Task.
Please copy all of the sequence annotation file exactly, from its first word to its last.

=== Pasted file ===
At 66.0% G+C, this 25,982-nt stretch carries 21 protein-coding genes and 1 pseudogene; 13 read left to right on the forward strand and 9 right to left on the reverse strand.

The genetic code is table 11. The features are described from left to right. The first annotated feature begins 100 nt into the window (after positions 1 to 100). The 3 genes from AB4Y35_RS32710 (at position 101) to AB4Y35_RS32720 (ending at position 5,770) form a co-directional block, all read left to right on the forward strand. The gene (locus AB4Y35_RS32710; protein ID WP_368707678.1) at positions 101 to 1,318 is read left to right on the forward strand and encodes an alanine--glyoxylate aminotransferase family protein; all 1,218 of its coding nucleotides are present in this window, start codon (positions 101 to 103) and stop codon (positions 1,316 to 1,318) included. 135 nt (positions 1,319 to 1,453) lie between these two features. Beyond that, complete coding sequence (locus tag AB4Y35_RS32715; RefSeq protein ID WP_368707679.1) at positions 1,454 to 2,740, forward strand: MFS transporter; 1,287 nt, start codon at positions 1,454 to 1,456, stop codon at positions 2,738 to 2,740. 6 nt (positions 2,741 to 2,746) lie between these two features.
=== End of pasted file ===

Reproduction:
At 66.0% G+C, this 25,982-nt stretch carries 21 protein-coding genes and 1 pseudogene; 13 read left to right on the forward strand and 9 right to left on the reverse strand.

The genetic code is table 11. The features are described from left to right. The first annotated feature begins 100 nt into the window (after positions 1 to 100). The 3 genes from AB4Y35_RS32710 (at position 101) to AB4Y35_RS32720 (ending at position 5,770) form a co-directional block, all read left to right on the forward strand. The gene (locus AB4Y35_RS32710; protein ID WP_368707678.1) at positions 101 to 1,318 is read left to right on the forward strand and encodes an alanine--glyoxylate aminotransferase family protein; all 1,218 of its coding nucleotides are present in this window, start codon (positions 101 to 103) and stop codon (positions 1,316 to 1,318) included. 135 nt (positions 1,319 to 1,453) lie between these two features. Beyond that, complete coding sequence (locus tag AB4Y35_RS32715; RefSeq protein ID WP_368707679.1) at positions 1,454 to 2,740, forward strand: MFS transporter; 1,287 nt, start codon at positions 1,454 to 1,456, stop codon at positions 2,738 to 2,740. 6 nt (positions 2,741 to 2,746) lie between these two features.